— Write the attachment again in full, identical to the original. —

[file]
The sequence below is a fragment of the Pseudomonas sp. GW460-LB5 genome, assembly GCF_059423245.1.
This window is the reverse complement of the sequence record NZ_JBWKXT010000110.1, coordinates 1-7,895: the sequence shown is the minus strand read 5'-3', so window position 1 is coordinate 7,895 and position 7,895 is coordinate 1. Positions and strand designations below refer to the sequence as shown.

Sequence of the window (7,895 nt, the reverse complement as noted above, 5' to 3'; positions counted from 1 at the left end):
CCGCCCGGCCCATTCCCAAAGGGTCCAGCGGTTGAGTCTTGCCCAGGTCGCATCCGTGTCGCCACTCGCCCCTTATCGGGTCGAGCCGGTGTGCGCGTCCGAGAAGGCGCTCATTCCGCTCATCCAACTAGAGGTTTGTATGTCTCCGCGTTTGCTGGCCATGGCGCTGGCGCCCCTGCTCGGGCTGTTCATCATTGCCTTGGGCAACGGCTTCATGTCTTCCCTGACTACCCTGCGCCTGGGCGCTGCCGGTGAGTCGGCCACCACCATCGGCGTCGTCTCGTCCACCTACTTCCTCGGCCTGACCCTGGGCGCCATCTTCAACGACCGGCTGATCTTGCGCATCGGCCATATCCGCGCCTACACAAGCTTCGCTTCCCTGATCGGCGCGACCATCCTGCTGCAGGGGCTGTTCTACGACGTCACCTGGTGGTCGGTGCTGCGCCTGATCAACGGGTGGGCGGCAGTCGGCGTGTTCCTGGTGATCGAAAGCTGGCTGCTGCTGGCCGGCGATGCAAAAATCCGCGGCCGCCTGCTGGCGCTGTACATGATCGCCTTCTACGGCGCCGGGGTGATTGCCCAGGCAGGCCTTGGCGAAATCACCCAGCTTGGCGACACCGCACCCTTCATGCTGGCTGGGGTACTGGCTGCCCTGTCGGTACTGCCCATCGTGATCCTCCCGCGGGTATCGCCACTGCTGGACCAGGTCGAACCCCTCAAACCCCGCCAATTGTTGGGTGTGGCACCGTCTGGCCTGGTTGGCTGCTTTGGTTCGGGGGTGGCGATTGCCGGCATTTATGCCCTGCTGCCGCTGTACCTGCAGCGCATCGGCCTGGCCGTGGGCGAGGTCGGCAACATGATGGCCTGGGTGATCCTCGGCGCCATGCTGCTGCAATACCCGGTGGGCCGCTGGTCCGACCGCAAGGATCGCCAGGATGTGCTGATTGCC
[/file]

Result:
The sequence below is a fragment of the Pseudomonas sp. GW460-LB5 genome, assembly GCF_059423245.1.
This window is the reverse complement of the sequence record NZ_JBWKXT010000110.1, coordinates 1-7,895: the sequence shown is the minus strand read 5'-3', so window position 1 is coordinate 7,895 and position 7,895 is coordinate 1. Positions and strand designations below refer to the sequence as shown.

Sequence of the window (7,895 nt, the reverse complement as noted above, 5' to 3'; positions counted from 1 at the left end):
CCGCCCGGCCCATTCCCAAAGGGTCCAGCGGTTGAGTCTTGCCCAGGTCGCATCCGTGTCGCCACTCGCCCCTTATCGGGTCGAGCCGGTGTGCGCGTCCGAGAAGGCGCTCATTCCGCTCATCCAACTAGAGGTTTGTATGTCTCCGCGTTTGCTGGCCATGGCGCTGGCGCCCCTGCTCGGGCTGTTCATCATTGCCTTGGGCAACGGCTTCATGTCTTCCCTGACTACCCTGCGCCTGGGCGCTGCCGGTGAGTCGGCCACCACCATCGGCGTCGTCTCGTCCACCTACTTCCTCGGCCTGACCCTGGGCGCCATCTTCAACGACCGGCTGATCTTGCGCATCGGCCATATCCGCGCCTACACAAGCTTCGCTTCCCTGATCGGCGCGACCATCCTGCTGCAGGGGCTGTTCTACGACGTCACCTGGTGGTCGGTGCTGCGCCTGATCAACGGGTGGGCGGCAGTCGGCGTGTTCCTGGTGATCGAAAGCTGGCTGCTGCTGGCCGGCGATGCAAAAATCCGCGGCCGCCTGCTGGCGCTGTACATGATCGCCTTCTACGGCGCCGGGGTGATTGCCCAGGCAGGCCTTGGCGAAATCACCCAGCTTGGCGACACCGCACCCTTCATGCTGGCTGGGGTACTGGCTGCCCTGTCGGTACTGCCCATCGTGATCCTCCCGCGGGTATCGCCACTGCTGGACCAGGTCGAACCCCTCAAACCCCGCCAATTGTTGGGTGTGGCACCGTCTGGCCTGGTTGGCTGCTTTGGTTCGGGGGTGGCGATTGCCGGCATTTATGCCCTGCTGCCGCTGTACCTGCAGCGCATCGGCCTGGCCGTGGGCGAGGTCGGCAACATGATGGCCTGGGTGATCCTCGGCGCCATGCTGCTGCAATACCCGGTGGGCCGCTGGTCCGACCGCAAGGATCGCCAGGATGTGCTGATTGCC